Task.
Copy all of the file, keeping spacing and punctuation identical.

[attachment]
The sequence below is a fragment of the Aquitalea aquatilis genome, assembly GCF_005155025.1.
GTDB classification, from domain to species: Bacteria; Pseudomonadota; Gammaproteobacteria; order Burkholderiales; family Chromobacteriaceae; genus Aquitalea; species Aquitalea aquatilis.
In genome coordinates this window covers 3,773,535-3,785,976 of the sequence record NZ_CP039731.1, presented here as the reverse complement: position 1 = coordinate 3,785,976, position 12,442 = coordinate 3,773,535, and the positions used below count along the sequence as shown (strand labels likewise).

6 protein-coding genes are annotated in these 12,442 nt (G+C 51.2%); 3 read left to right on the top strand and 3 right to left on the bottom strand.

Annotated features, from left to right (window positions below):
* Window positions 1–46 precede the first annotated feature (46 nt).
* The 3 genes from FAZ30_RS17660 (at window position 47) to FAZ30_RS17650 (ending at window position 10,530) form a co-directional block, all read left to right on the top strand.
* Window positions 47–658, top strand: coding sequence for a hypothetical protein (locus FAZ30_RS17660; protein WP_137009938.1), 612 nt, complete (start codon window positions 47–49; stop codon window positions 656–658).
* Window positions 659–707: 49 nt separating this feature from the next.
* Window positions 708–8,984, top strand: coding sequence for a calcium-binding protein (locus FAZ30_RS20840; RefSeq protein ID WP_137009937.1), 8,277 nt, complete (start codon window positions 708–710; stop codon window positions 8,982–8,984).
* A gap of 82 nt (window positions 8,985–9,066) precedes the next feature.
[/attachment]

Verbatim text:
The sequence below is a fragment of the Aquitalea aquatilis genome, assembly GCF_005155025.1.
GTDB classification, from domain to species: Bacteria; Pseudomonadota; Gammaproteobacteria; order Burkholderiales; family Chromobacteriaceae; genus Aquitalea; species Aquitalea aquatilis.
In genome coordinates this window covers 3,773,535-3,785,976 of the sequence record NZ_CP039731.1, presented here as the reverse complement: position 1 = coordinate 3,785,976, position 12,442 = coordinate 3,773,535, and the positions used below count along the sequence as shown (strand labels likewise).

6 protein-coding genes are annotated in these 12,442 nt (G+C 51.2%); 3 read left to right on the top strand and 3 right to left on the bottom strand.

Annotated features, from left to right (window positions below):
* Window positions 1–46 precede the first annotated feature (46 nt).
* The 3 genes from FAZ30_RS17660 (at window position 47) to FAZ30_RS17650 (ending at window position 10,530) form a co-directional block, all read left to right on the top strand.
* Window positions 47–658, top strand: coding sequence for a hypothetical protein (locus FAZ30_RS17660; protein WP_137009938.1), 612 nt, complete (start codon window positions 47–49; stop codon window positions 656–658).
* Window positions 659–707: 49 nt separating this feature from the next.
* Window positions 708–8,984, top strand: coding sequence for a calcium-binding protein (locus FAZ30_RS20840; RefSeq protein ID WP_137009937.1), 8,277 nt, complete (start codon window positions 708–710; stop codon window positions 8,982–8,984).
* A gap of 82 nt (window positions 8,985–9,066) precedes the next feature.